Although I’ve used the blog to publicize Sand Creek and the people that lived through those frightening 1860s days, I want to keep some of my thoughts on the process to create the story in one location.
I also want to make one point absolutely clear—I don’t write about villains. I am fairly safe in saying that the major players all thought they were in the right in everything they did. Both sides destroyed property, abducted, raped, killed, and mutilated. Both sides had their reasons. When a handful of whites on the frontier dared to speak out against what they considered the massacre of innocent people, they became outcasts. Hatred fueled by greed, conquest, fear, and racism dominated the conflict. The terror of sudden violence combined with the struggle to survive was real, making it one of the most complicated, compelling, and poignant times during that period we call the Indian wars. The goal is to show you what happened. If you don’t like what someone did, you label them a villain for I won’t. … My apologies for what follows.
Those of you that know my writing, have heard me talk, or have seen a performance in a play know damn well where I stand on humanity. For my Sand Creek book to succeed, you must know the key players to the events that led up to the November 1864 attack on Black Kettle and Left Hand’s villages and the tragic aftermath. I need to show you what happened. I know my view, and if you know me you know what it is, but as a writer and historian I must show you what happened without allowing my bias interfere with the narrative. If I do my job, you’ll be able to decide what happened and how you feel about it. If I do this, I’ve succeeded.
At times I plan on using the blog as a device to open a conversation on an incident or person wherein I need more information or understanding. The hope here is to discuss motives and actions, but under no circumstances will the blog become a repository to berate individuals or people as demonic rapists and murderers. I am not open to prejudicial views or racist prose. Let’s talk about what happened and who did what. What are the players’ fears, hopes, motivations? I hate to repeat myself here, but I am firm about the above—under no circumstances will I accept or reply to any blue prose that comes even close to a racial slur. … I will not acknowledge such posts, nor will I comment on them. There will be absolutely no conversation. My trigger finger will simply delete the offending post.
A little about how I approach the Sand Creek project
Research is ongoing, and it will continue throughout the entire research, writing, and production process of the book. Actually, it will continue after the book is published for the goal is learn and correct when what were thought to be truths don’t pan out as new or missed information provides a clearer picture of events and participants.
If you have read my blogs you know that I’m a firm believer that actions (what a person does) and not statements (what a person claims he or she did) define who they are.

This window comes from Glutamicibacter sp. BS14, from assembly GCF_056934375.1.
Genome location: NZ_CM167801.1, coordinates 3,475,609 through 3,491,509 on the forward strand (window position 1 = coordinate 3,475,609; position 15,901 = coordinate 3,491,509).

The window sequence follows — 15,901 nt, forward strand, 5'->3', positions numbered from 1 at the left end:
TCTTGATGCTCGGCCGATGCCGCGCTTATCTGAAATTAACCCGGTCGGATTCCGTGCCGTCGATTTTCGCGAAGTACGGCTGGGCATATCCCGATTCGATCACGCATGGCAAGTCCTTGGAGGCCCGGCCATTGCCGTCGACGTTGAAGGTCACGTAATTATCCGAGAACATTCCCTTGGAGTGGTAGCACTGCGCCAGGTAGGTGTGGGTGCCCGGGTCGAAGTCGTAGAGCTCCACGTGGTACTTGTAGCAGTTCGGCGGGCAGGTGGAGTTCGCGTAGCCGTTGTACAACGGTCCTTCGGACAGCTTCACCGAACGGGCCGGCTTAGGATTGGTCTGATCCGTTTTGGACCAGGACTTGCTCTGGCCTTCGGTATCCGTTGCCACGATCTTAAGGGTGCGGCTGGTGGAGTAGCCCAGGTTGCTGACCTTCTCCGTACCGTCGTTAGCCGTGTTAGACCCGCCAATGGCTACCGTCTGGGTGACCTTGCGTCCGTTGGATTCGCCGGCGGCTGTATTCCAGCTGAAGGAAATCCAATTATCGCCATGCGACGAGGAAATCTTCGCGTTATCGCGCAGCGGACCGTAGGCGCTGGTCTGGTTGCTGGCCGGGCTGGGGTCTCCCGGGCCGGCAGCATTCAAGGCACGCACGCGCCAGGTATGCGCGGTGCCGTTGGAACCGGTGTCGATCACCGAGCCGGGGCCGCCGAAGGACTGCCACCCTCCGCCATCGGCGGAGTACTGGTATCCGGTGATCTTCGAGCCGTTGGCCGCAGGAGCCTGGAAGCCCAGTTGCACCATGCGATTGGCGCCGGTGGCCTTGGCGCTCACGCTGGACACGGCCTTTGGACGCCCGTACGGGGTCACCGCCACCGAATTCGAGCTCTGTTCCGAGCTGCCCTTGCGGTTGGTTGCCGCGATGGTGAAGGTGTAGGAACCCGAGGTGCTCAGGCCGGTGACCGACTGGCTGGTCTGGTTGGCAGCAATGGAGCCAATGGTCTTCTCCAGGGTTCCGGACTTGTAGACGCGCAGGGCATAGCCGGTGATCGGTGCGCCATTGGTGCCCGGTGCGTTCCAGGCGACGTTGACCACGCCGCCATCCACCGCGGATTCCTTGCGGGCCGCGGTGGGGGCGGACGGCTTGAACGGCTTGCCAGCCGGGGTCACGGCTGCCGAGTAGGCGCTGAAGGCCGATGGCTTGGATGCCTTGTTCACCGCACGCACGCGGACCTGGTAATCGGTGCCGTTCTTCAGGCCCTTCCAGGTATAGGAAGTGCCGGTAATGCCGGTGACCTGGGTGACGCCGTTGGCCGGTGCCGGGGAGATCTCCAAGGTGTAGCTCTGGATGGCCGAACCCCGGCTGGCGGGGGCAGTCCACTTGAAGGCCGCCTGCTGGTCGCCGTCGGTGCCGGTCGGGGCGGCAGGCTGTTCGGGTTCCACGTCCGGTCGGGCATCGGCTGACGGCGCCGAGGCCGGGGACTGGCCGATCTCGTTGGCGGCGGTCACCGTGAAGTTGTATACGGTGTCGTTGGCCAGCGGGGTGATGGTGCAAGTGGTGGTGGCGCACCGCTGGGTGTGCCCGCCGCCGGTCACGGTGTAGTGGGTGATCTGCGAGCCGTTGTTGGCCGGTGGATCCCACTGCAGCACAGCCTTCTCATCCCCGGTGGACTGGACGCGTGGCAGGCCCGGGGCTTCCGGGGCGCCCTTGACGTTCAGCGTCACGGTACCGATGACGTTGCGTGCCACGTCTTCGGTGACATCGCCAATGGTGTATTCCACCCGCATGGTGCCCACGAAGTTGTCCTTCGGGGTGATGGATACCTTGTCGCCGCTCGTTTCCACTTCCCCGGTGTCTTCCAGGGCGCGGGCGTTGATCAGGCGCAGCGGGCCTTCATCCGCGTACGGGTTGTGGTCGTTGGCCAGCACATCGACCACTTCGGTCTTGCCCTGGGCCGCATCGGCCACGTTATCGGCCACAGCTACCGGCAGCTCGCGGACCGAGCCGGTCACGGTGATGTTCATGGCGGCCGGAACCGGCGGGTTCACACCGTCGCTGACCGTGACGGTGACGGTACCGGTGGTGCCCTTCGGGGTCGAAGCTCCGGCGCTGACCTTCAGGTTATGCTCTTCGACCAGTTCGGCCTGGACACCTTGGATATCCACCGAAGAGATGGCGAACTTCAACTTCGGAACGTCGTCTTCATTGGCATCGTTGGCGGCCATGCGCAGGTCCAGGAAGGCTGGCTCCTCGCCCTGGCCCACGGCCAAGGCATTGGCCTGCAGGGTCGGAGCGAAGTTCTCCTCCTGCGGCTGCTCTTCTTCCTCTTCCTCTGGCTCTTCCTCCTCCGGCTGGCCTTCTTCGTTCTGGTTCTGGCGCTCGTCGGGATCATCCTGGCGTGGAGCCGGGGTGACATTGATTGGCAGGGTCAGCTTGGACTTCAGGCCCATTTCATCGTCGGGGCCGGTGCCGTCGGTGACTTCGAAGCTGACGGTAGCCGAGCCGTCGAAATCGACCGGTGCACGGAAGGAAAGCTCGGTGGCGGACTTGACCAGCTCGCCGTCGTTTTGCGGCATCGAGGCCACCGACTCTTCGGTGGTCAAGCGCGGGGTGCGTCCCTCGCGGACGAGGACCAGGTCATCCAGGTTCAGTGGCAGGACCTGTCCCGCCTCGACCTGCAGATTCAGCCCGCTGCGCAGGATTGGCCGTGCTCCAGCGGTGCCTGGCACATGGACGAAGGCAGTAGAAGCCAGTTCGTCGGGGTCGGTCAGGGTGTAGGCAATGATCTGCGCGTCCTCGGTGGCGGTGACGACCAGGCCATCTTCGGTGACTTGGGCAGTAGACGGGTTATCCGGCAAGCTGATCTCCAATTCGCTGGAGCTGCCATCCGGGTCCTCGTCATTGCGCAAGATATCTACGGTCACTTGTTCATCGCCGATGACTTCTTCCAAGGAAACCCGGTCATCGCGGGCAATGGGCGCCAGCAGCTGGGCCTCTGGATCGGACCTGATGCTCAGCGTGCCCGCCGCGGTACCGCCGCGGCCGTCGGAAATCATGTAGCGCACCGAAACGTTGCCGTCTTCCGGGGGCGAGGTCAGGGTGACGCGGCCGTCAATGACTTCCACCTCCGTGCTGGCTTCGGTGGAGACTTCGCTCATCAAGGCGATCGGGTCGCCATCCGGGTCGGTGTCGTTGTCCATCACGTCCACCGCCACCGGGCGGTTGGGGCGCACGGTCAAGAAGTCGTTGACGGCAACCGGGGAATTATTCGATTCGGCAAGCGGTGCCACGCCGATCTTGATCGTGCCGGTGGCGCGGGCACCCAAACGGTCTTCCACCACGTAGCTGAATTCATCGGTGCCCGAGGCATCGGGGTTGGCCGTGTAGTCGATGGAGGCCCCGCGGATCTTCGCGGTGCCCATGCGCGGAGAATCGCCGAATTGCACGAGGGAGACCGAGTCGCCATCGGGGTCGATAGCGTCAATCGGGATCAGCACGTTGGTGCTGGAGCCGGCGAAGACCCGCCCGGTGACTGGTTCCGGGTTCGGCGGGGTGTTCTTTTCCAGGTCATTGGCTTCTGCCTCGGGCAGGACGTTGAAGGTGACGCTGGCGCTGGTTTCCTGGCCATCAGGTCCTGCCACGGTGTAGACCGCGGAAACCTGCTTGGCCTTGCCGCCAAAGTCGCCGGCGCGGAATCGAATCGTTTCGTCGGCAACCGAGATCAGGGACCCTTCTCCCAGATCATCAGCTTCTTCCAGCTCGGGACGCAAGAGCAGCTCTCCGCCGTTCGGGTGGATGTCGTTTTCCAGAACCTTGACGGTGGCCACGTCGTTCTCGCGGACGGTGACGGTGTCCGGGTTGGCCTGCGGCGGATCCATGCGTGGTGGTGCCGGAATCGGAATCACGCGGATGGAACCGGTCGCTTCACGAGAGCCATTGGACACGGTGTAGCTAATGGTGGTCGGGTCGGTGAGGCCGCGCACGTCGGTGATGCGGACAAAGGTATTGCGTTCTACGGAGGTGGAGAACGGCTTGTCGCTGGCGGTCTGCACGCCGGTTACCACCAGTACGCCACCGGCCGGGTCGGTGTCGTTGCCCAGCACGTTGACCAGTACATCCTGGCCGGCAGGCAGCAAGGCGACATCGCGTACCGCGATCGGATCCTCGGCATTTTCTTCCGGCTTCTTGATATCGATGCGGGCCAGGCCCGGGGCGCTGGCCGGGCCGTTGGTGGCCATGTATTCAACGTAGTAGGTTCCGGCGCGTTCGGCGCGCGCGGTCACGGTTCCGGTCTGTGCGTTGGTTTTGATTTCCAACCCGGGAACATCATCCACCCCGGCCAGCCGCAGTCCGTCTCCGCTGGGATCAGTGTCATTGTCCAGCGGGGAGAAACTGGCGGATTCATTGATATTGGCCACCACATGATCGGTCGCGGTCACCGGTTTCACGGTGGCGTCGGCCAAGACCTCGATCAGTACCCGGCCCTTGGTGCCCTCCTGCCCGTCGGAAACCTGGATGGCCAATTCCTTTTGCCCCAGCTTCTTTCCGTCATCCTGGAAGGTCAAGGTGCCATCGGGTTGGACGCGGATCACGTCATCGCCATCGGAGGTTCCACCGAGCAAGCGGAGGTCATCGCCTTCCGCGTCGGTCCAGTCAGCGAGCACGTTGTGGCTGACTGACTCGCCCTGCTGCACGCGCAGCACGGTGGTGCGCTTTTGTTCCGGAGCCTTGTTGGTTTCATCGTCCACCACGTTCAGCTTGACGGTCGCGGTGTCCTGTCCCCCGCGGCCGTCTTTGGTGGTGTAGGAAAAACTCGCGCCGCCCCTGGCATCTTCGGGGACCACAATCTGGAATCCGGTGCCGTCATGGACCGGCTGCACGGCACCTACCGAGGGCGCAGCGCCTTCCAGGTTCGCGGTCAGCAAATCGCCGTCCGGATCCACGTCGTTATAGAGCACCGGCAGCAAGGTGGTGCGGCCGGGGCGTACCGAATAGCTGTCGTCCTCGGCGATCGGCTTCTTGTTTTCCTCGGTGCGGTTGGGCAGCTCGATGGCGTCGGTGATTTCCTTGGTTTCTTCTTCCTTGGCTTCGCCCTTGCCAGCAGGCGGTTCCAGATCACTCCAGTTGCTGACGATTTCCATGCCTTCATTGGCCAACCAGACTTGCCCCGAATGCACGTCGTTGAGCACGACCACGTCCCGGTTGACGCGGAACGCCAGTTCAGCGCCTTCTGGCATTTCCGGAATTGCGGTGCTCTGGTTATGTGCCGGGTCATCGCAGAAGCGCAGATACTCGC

… And it is a struggle to obtain the research that I require to complete a book (Sand Creek will be the hardest book that I ever write). A struggle!
The Braun HIstory Library
I spent 12 days researching at the Braun History Library (Autry National Center, Los Angeles) in June 2012. The Braun used to be the Southwest Museum’s (Los Angeles) research archive but a number of years back to survive the Southwest merged with the Autry National Center. Soon the Southwest Museum will cease to exist. On August 1, 2015, the Braun shut its doors to researchers, and it will never again reopen those doors. A few years back the Autry purchased a huge building in Burbank, California (about five miles from Tujunga House). This building, somewhere between 100,000 and 200,000 square feet, will soon house the entire Southwest collection of Indian artifacts and their archival collection of historic documents. The building, which is being converted to suit the Autry’s historic artifact and primary source needs, does not at this time (10aug2015) have a date when it will open to researchers (BTW, the Autry Library, which also a great research facility, will shut down in December 2015 so that its entire collection of artifacts and documentation can be moved to the new facility). At the present time, the research center is called the Autry Resources Center (ARC), but if someone comes up with a $5, $10, or $20 million donation to the Autry I’m certain that the ARC will be renamed.
I’ve been doing research at the Braun dating back to at least 1998—Apache wars and Cheyenne wars research (primary source documentation as well as historic images). I love the Braun (as well as the Southwest Museum) and am saddened that it is no longer available to do research. … At my first research visit I met Kim Walters, who I believe was then running the Braun Research Library. I don’t remember her title in the 1990s and it has changed and grown over the years, as would our relationship. In June 2014 her title at the Autry was “Ahmanson Curator of Native American History and Culture—Autry National Center.” She is now a friend for all time even though recently she parted ways with the Autry.